We are gathered here today to commemorate the Battle of Beersheba and the Sinai-Palestine campaign, which lasted from April 1916 until October 1918.
The Allied victory in this campaign changed this region forever and ended hundreds of years of Ottoman rule in the Middle East.
The Egyptian Expeditionary Force, where the mounted troops of Australia and New Zealand formed such a critical element, won this victory with very limited resources.
They faced a skilful and determined enemy, and, as we will see this afternoon – they also had to contend with arduous conditions, including extremes of heat and cold, a chronic shortage of water, and venomous snakes and insects.
All of their operations were predicated on the supply of water and other essentials. Without the construction of a pipeline and railway across the Sinai it would have been impossible to sustain the Allied army in the desert.
Victories here at Beersheba and elsewhere led to the capture of Jerusalem in December 1917. In a year marked by great sacrifice and disappointment for the Allied cause, such victories were especially welcome.
There was further hard fighting in Palestine before the Ottoman resistance collapsed in October 1918.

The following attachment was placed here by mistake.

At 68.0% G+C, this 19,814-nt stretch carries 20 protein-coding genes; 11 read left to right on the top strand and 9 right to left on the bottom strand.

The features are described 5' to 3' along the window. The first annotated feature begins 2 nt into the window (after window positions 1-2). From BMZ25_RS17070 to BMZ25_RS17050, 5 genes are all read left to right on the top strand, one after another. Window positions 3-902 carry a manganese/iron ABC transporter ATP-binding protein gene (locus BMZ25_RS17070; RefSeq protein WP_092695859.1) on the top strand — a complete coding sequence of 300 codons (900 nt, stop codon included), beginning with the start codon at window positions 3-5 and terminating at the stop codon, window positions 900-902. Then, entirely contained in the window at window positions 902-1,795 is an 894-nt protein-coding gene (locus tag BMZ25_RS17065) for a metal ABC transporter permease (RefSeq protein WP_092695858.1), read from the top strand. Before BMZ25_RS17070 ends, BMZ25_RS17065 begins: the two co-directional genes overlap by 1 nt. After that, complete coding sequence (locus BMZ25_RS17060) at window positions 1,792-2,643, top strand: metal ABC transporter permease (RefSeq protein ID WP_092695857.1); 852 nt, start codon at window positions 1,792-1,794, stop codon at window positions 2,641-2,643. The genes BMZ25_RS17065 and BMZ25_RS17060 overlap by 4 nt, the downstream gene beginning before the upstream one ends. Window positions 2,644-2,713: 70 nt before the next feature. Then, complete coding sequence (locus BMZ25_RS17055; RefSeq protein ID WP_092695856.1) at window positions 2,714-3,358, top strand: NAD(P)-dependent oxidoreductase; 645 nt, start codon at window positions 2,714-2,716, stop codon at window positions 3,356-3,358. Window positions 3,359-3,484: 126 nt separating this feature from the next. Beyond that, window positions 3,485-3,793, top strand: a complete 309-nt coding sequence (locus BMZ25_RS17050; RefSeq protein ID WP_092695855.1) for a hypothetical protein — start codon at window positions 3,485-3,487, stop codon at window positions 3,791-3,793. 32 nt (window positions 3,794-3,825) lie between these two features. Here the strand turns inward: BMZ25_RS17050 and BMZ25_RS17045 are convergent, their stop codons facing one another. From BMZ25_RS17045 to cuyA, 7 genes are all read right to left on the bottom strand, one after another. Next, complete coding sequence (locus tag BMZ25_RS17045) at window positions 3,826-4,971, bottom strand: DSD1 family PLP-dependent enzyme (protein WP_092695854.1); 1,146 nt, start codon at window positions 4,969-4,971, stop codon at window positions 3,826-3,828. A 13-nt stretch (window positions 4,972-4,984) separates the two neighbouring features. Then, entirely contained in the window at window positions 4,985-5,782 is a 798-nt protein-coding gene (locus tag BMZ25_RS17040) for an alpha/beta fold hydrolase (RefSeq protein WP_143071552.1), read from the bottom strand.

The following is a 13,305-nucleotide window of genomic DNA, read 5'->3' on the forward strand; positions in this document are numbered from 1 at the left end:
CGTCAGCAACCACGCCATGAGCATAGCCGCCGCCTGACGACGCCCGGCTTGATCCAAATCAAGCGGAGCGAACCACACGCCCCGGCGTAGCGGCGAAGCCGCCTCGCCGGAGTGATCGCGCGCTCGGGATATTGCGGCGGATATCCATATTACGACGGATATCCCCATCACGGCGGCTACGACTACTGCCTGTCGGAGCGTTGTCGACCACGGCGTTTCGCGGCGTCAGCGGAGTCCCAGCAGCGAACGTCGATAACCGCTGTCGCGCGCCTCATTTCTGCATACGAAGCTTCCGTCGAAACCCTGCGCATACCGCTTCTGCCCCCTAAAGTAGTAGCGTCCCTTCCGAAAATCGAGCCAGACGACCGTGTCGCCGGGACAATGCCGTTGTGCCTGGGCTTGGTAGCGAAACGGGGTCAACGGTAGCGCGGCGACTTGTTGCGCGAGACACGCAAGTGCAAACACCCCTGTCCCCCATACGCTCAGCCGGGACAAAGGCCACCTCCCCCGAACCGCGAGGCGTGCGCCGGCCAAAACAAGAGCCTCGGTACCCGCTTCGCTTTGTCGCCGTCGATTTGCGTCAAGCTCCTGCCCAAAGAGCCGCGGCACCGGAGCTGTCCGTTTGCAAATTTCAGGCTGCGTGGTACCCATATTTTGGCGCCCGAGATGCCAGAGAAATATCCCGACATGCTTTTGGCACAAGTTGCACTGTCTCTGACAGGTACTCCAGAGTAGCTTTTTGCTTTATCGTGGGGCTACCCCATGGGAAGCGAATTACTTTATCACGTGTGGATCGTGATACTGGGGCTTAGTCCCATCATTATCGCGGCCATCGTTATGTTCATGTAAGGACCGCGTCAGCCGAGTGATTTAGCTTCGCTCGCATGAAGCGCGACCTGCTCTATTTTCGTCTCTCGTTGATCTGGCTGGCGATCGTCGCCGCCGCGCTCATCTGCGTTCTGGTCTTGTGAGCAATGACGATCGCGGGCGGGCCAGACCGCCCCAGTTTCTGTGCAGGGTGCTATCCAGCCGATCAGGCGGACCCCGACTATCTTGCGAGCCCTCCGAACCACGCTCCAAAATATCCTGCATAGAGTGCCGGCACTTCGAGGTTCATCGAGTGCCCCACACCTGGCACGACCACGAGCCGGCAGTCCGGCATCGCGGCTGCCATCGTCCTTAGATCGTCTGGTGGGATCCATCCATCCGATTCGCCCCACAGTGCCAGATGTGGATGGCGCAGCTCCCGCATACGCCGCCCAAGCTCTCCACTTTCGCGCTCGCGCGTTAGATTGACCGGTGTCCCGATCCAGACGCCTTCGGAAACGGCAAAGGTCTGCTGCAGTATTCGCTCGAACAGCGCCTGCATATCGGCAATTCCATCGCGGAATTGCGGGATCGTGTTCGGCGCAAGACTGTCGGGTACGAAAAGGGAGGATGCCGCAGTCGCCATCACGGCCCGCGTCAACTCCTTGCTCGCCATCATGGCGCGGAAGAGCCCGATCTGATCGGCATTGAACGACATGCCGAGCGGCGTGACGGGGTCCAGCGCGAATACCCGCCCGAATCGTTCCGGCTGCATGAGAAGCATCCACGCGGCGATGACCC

Throughout this long campaign the New Zealand mounted rifleman and Australian light horsemen showed, as one New Zealander put it, “plenty of nerve and dash”. But there was also great sacrifice.
On 14 November 1918, Brigadier-General William Meldrum, the commander of the New Zealand Mounted Rifles Brigade, spoke at the dedication of a memorial at Ayun Kara. The memorial had been erected in honour of those who had lost their lives in the New Zealanders’ victory there, one year earlier.
His sentiments could apply to all the New Zealanders who died in the campaign. Brigadier-General Meldrum said:
We grieve for them, and we extend our deepest sympathy to the fathers, mothers, sisters, brothers and wives who have been so sadly bereaved of their beloved ones . . .
They were endowed with a sacred sentiment that they were fighting for the future, for humanity and . . . for a better future for all the countries where the light of liberty has not yet shone.
The campaign we commemorate today lasted a little over two years – a mere blink of the eye in the history of this ancient land – but it changed political conditions in this region in the most profound way possible.
During that time, the bonds between Australians and New Zealanders, first forged at Gallipoli, were further strengthened in service of the Anzac Mounted Division in Sinai and Palestine.
It is only fitting that we should join together today in remembering their service and their sacrifice.
Ka maumahara tonu tātou ki a rātou
We will remember them.